Vital Narratives, Vital Women: Seneca Falls

Written by Morgan DeLisle

Edited by Steven Spear, Jr.


Narrative has certain powers unlike anything else. It can cross the boundaries of time, culture, form, and language to move people to laughter, tears or even change. Stories have always existed, serving as explanations, inspirations and culminations of a people’s identity. The U.S. has libraries full of its stories, with narratives of its people – past and present – forming the lifeblood of the country. It is one of these stories that we will begin in March, Women’s History Month, as a tribute to the women who inhabit it and as a reminder of the importance of our history and the lessons it can teach us. So, without any further preamble, let’s talk about the Seneca Falls Convention and the Declaration of Sentiments.

Until my junior year of college, I had never heard of either of these, so don’t be too concerned if you haven’t either. Or, be very concerned that in all of the history classes you may have taken, it never came up, because this was one of the origin moments of the women’s suffrage movement, which is a really big deal for at least half of America’s population. But I digress.


The story of the Seneca Falls Convention (Seneca Falls is a city  in New York) actually begins across the pond in London, at the 1840 World Anti-Slavery Convention. As the western world began to move toward freedom and equality, people from all over the world gathered to debate and lecture and learn about what a world without slavery would look like. Two American women, Elizabeth Stanton and Lucretia Mott, were among those gathered, but were outraged when they were relegated to a section away from the convention floor and out of the sight of men, where there would be no danger of them contributing to the events of the convention. The two women shared a heated indignation at the inequality of this and began to talk of their mutual anger toward women’s rights in the United States.

Returning home, the two joined forces with other like-minded women and—eight years later—word was spread that

“A Convention to discuss the social, civil, and religious conditions and rights of women will be held in the Wesleyan Chapel, at Seneca Falls, N.Y., on Wednesday and Thursday, the 19th and 20th of July current; commencing at 10 o’clock A.M. During the first day the meeting will be exclusively for women, who are earnestly invited to attend. The public generally are invited to be present on the second day, when Lucretia Mott, of Philadelphia, and other ladies and gentlemen, will address the Convention.”

This announcement was published in the Seneca County Courier on July 14, and was read widely enough to draw over two-hundred women to the convention on the first day, where even men were waiting to be admitted (these men were forced to wait until the second day, and somewhere between forty and fifty arrived then).


As a statement of what would be discussed at the convention, Stanton drafted a treatise, The Declaration of Sentiments, that would be debated and then voted on. This Declaration was closely modeled after the Declaration of Independence, standing as a stark reminder that the freedom the country had fought so hard to achieve had not been won for every citizen. On the second day of the convention, men joined the meetings (including famed abolitionist Frederick Douglass) and the Declaration was adopted and passed. Twelve other resolutions were also passed, calling on equal rights for women. Eleven of these passed unanimously, but the one that caused the most debate might be a little surprising.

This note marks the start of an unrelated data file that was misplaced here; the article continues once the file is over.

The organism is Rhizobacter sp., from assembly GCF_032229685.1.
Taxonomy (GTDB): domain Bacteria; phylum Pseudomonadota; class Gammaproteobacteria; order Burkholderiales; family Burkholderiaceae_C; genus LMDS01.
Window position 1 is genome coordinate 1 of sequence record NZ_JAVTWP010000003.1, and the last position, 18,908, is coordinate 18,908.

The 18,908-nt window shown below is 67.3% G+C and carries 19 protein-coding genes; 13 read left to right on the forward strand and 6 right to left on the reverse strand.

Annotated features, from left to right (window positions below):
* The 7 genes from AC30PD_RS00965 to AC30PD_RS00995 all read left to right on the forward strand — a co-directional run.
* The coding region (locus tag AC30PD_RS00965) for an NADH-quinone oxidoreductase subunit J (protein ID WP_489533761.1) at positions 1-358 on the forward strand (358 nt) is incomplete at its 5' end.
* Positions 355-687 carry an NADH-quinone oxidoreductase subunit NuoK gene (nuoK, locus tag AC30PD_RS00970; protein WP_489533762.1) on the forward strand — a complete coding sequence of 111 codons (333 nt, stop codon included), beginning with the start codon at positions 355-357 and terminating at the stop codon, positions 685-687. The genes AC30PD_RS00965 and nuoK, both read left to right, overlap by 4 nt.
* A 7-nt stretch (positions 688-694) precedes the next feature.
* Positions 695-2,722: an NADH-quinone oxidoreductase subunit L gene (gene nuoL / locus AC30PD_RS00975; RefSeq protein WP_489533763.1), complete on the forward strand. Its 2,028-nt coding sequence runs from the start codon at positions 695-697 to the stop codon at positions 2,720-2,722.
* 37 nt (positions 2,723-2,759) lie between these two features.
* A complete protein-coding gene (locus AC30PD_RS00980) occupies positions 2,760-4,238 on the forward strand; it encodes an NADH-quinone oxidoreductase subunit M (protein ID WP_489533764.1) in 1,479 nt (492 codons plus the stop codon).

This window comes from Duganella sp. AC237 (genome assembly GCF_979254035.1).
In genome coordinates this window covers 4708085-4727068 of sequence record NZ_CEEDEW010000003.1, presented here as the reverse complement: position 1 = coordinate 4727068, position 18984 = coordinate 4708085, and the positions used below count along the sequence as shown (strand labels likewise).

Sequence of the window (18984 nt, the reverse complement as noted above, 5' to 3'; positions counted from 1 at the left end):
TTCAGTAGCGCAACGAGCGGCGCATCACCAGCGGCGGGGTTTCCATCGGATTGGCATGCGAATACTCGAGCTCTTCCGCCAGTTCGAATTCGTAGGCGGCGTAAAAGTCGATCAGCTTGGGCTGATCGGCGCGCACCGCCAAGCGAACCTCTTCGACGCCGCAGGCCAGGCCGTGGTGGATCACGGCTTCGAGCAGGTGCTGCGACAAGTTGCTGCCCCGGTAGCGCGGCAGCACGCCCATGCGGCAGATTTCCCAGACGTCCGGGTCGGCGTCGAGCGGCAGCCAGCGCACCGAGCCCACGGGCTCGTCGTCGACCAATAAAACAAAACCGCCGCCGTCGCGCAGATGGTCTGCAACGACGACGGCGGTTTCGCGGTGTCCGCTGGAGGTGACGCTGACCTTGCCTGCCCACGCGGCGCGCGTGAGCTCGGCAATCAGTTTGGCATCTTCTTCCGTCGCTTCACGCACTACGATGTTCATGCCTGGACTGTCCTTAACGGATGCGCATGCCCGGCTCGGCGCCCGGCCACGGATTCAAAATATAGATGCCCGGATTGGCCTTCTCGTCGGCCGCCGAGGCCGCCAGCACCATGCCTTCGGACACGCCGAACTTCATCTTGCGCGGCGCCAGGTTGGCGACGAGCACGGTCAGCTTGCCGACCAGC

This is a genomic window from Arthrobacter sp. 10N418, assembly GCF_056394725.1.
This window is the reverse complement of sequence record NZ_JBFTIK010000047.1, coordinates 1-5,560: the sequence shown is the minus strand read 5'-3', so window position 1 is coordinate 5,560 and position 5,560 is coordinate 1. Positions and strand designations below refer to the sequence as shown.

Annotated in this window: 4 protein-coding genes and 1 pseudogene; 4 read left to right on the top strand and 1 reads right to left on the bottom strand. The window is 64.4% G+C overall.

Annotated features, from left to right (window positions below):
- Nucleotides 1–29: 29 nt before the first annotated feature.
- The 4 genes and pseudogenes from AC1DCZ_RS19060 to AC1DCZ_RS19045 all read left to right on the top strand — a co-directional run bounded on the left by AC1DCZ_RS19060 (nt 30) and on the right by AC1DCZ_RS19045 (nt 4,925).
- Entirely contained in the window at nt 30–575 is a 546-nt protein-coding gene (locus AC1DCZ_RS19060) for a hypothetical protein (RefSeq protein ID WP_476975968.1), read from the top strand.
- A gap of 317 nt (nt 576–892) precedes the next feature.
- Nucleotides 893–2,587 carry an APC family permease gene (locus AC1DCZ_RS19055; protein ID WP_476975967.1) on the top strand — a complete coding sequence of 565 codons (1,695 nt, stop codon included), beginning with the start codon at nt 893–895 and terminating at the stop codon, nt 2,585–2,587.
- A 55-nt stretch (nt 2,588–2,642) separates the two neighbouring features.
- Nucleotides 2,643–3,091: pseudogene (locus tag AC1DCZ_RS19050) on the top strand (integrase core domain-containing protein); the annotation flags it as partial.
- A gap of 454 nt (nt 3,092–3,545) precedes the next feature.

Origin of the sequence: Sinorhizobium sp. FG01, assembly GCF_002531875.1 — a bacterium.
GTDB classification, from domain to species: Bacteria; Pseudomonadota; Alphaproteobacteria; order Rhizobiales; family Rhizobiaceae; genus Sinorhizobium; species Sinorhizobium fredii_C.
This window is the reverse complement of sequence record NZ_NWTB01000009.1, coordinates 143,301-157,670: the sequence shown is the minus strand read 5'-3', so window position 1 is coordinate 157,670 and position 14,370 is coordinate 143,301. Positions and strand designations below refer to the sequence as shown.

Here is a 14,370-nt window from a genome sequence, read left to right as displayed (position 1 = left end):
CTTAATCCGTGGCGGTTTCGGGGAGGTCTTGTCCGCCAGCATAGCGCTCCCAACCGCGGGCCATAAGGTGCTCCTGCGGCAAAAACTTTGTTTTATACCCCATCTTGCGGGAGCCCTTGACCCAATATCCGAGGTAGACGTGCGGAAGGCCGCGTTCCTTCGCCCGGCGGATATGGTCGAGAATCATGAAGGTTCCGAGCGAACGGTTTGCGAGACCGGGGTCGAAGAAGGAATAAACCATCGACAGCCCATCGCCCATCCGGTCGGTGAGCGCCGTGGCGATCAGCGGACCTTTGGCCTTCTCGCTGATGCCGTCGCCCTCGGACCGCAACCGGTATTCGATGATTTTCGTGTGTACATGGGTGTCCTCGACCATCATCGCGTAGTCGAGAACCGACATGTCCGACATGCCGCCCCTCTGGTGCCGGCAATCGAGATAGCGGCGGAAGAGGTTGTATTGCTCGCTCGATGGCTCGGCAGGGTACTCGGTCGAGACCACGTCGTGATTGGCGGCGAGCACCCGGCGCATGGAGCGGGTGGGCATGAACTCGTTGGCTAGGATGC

The ninth resolution, calling for the “elective franchise” for women was hotly debated, and Douglass joined Stanton in debating the necessity of women’s ability to vote. Eventually, this resolution was passed as well, and it opened the convention to such ridicule that some of the signers of the Declaration lost faith and quit supporting it.

Many continued to fight for the equal rights of women in the U.S., however, and we have them to thank for the independence and freedoms that women enjoy today. Theirs are the stories that will be further examined in the later articles in this series, and theirs are the stories that can guide women and anyone seeking equality toward the liberties they seek.



  1. […] is a word in modern society that has a distasteful connotation, however, in the era of the Seneca Falls Convention and of the suffragette (mid-gut and early 20th centuries), sexism had a synonymous relationship […]


  2. […] Mott was, as we have seen in previous articles, one of the founders of the Seneca Falls Convention but was an activist long before that. Born in […]


  3. […] movement for attaining the civil, social, political, and religious rights of women.” Read this article by our own Morgan DeLisle that gives you some background on this document and the women’s […]


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